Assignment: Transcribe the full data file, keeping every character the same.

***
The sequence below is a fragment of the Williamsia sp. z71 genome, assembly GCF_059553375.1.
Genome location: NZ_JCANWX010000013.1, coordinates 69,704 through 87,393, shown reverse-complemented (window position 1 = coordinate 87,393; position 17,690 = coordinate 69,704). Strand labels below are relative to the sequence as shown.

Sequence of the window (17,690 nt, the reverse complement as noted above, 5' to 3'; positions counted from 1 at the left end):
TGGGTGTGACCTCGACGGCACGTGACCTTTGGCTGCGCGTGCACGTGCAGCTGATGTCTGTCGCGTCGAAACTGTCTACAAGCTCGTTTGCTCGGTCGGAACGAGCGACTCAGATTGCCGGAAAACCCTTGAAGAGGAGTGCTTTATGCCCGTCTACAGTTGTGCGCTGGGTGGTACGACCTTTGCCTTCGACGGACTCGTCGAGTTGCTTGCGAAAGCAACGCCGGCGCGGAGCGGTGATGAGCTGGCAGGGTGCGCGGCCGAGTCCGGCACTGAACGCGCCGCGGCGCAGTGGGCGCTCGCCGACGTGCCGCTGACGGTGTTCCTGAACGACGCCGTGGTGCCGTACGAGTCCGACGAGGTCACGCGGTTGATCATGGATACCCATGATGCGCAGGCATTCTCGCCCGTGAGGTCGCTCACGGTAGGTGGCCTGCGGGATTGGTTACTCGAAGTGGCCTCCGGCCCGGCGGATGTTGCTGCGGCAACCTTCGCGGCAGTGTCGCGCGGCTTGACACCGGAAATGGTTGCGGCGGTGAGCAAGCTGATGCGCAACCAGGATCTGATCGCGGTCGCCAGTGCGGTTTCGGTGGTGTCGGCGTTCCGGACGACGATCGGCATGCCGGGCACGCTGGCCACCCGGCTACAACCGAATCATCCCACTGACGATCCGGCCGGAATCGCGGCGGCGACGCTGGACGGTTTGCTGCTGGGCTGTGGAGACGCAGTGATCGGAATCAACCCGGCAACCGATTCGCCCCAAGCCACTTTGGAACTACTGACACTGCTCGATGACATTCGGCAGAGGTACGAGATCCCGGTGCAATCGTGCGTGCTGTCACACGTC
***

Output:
The sequence below is a fragment of the Williamsia sp. z71 genome, assembly GCF_059553375.1.
Genome location: NZ_JCANWX010000013.1, coordinates 69,704 through 87,393, shown reverse-complemented (window position 1 = coordinate 87,393; position 17,690 = coordinate 69,704). Strand labels below are relative to the sequence as shown.

Sequence of the window (17,690 nt, the reverse complement as noted above, 5' to 3'; positions counted from 1 at the left end):
TGGGTGTGACCTCGACGGCACGTGACCTTTGGCTGCGCGTGCACGTGCAGCTGATGTCTGTCGCGTCGAAACTGTCTACAAGCTCGTTTGCTCGGTCGGAACGAGCGACTCAGATTGCCGGAAAACCCTTGAAGAGGAGTGCTTTATGCCCGTCTACAGTTGTGCGCTGGGTGGTACGACCTTTGCCTTCGACGGACTCGTCGAGTTGCTTGCGAAAGCAACGCCGGCGCGGAGCGGTGATGAGCTGGCAGGGTGCGCGGCCGAGTCCGGCACTGAACGCGCCGCGGCGCAGTGGGCGCTCGCCGACGTGCCGCTGACGGTGTTCCTGAACGACGCCGTGGTGCCGTACGAGTCCGACGAGGTCACGCGGTTGATCATGGATACCCATGATGCGCAGGCATTCTCGCCCGTGAGGTCGCTCACGGTAGGTGGCCTGCGGGATTGGTTACTCGAAGTGGCCTCCGGCCCGGCGGATGTTGCTGCGGCAACCTTCGCGGCAGTGTCGCGCGGCTTGACACCGGAAATGGTTGCGGCGGTGAGCAAGCTGATGCGCAACCAGGATCTGATCGCGGTCGCCAGTGCGGTTTCGGTGGTGTCGGCGTTCCGGACGACGATCGGCATGCCGGGCACGCTGGCCACCCGGCTACAACCGAATCATCCCACTGACGATCCGGCCGGAATCGCGGCGGCGACGCTGGACGGTTTGCTGCTGGGCTGTGGAGACGCAGTGATCGGAATCAACCCGGCAACCGATTCGCCCCAAGCCACTTTGGAACTACTGACACTGCTCGATGACATTCGGCAGAGGTACGAGATCCCGGTGCAATCGTGCGTGCTGTCACACGTC